As far as I understand, asserting that a formal system $T$ is consistent means that there does not exist a sentence $\varphi$, expressed in the language of $T$, such that $T$ proves $\varphi$ and $T$ proves $\neg\varphi$. This definition of consistency makes sense on an intuitive level, but it invites the question: in what metatheory is the sentence "there does not exist a $\varphi$ such that $T$ proves $\varphi$ and $T$ proves $\neg\varphi$" expressed?

It often seems that people consider some formal systems to be consistent in a Platonic sense, and they are not making a claim about any particular metatheory. For example, many logicians really believe in the consistency of, say, Peano Arithmetic. However, can this idea be made sense of from a formalist point of view?

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    $\begingroup$ I suppose we would know the answer to your question if we knew the answer to the simpler question, what does it really mean for a sentence $\varphi$ to be provable in a formal system $T$. Why, then, do you speak of consistency? Is that not an unnecessary complication? Also, what does it really mean for $\varphi$ to be expressed in the language of $T$? Is expressibility somehow less problematic that provability? $\endgroup$
    – bof
    Jul 1 at 23:17
  • $\begingroup$ “Consistency” often refers to having a model. I.e. $T$ is consistent if and only if $T$ has a model. What exactly a “model” is can vary contextually. This notion of consistency is more useful in abstract model theory because most logics don’t contain a clear notion of “proof”. In first order logic though, if $T$ is a first order theory capable of expressing arithmetic, then there is a sentence con($T$) which is satisfiable if and only if $T$ is consistent. This is expressed in a similar way to the meta theoretic sentence you described. $\endgroup$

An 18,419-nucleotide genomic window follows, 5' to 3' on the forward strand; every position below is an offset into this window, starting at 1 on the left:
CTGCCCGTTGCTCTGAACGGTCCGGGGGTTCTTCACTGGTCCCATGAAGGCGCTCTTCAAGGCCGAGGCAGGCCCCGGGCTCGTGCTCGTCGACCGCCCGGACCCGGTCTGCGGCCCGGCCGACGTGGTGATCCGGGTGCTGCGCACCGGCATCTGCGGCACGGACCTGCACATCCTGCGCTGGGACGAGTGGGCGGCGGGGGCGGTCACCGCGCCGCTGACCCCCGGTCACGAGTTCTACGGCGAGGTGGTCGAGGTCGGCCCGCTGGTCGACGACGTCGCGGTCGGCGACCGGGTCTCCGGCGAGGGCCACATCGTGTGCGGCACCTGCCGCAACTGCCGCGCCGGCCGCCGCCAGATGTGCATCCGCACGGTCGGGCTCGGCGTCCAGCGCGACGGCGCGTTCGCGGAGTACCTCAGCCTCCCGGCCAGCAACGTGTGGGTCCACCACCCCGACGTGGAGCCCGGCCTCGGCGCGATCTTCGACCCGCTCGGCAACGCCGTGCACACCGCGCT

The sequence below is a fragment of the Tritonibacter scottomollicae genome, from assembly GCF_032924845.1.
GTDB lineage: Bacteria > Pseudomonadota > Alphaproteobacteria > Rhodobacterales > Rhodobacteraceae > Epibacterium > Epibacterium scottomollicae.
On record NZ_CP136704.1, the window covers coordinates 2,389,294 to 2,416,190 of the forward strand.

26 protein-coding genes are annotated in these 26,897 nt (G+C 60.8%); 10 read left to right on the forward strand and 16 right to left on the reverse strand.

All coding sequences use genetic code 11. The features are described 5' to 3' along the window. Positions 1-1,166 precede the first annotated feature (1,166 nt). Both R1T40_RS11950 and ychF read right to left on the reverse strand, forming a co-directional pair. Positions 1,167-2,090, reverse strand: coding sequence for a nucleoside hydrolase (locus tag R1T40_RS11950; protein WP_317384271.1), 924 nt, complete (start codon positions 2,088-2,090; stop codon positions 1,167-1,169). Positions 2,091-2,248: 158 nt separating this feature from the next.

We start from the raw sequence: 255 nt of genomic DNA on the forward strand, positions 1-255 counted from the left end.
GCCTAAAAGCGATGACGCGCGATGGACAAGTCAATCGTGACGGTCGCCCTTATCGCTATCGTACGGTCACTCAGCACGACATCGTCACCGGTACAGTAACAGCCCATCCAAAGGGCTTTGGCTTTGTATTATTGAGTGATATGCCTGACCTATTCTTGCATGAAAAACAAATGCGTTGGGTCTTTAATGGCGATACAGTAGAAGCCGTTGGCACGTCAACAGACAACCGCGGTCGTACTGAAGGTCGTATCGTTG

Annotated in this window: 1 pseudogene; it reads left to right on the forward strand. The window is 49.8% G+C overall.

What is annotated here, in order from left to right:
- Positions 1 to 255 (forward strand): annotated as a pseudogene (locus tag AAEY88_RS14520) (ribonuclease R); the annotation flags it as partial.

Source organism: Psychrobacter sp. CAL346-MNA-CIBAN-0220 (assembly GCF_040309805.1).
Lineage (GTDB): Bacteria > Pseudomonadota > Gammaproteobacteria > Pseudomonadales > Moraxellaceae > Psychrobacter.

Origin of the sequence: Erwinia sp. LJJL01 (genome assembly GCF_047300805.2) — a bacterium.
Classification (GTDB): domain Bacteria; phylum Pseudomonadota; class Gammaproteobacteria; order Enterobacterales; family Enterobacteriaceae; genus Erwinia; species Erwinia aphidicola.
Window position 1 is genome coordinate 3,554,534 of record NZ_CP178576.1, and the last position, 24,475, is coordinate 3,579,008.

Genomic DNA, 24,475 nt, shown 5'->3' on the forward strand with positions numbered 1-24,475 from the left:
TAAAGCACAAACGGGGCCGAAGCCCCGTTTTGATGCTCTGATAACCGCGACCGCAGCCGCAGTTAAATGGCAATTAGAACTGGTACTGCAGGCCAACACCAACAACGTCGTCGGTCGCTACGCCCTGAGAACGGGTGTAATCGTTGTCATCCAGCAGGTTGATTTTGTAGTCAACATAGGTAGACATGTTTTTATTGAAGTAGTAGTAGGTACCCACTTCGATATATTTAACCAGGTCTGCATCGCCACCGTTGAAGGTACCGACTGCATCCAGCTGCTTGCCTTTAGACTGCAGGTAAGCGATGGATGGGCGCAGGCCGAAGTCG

– Joe
    Jul 2 at 1:18
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    $\begingroup$ Consistency is a "formalist" property: two sentences whose only difference is the leading negation sign in one of them. $\endgroup$ Jul 6 at 10:43
  • $\begingroup$ Did you read my answer? $\endgroup$
    – user21820
    Aug 3 at 20:32

1 Answer 1


An absolute formalist viewpoint is untenable, because of the intrinsic and inescapable circularities in fundamental concepts. However, the basic concepts that one needs to accept in order to have a sensible notion of consistency are very simple. In fact, it suffices to accept only finitistic properties of finite binary strings, captured by TC (theory of concatenation), since it is easy to talk about finite sequences of finite strings in TC, and the encoding is natural and does not require any additional philosophical assumptions. In fact, TC suffices for expressing such statements about all kinds of formal systems, as sketched here (under "Encoding program execution in a string").

Note that TC is weaker than PA, and in fact PA proves an arithmetical sentence that expresses the consistency of TC (using Godel coding). Thus it is actually sensible to work within TC and reason about Con(PA) (or Con(TC) for that matter) without already assuming something that is strong enough to prove Con(PA). And as per what I said above, I want to emphasize that Con(PA) here is some sentence over TC that undeniably expresses consistency of PA without any need for further philosophical assumptions, in contrast to arithmetical sentences involving Godel coding.

In standard literature, you would see a different focus, on theories of arithmetic instead, especially in reverse mathematics. See this post on building blocks for some philosophical discussion about some of the principles involved. Expressing consistency over RCA0 does not require Godel coding (since pair-coding suffices to encode a finite string as a finite set of pairs).

TC is essentially the weakest possible meta-system that you need to make sense of syntax, not to say consistency statements. RCA0 is slightly stronger, but if you accept RCA0 then check the proof of Godel's β-lemma ("Representability Theorem" in Rautenberg) to see that it can be expressed and proven within RCA0, and hence you can also accept Godel coding. So assuming RCA0, it becomes sensible to consider the arithmetical sentences expressing consistency statements via Godel coding to be meaningful. Not coincidentally, many fundamental results in logic can be proven in a related system called IΣ1 (which is PA plus Σ1-induction), assuming Godel coding. PA and TC are roughly as strong, and more or less corresponds to strict finitism. IΣ1 more or less corresponds to PA plus finitistic induction, as described in this post.


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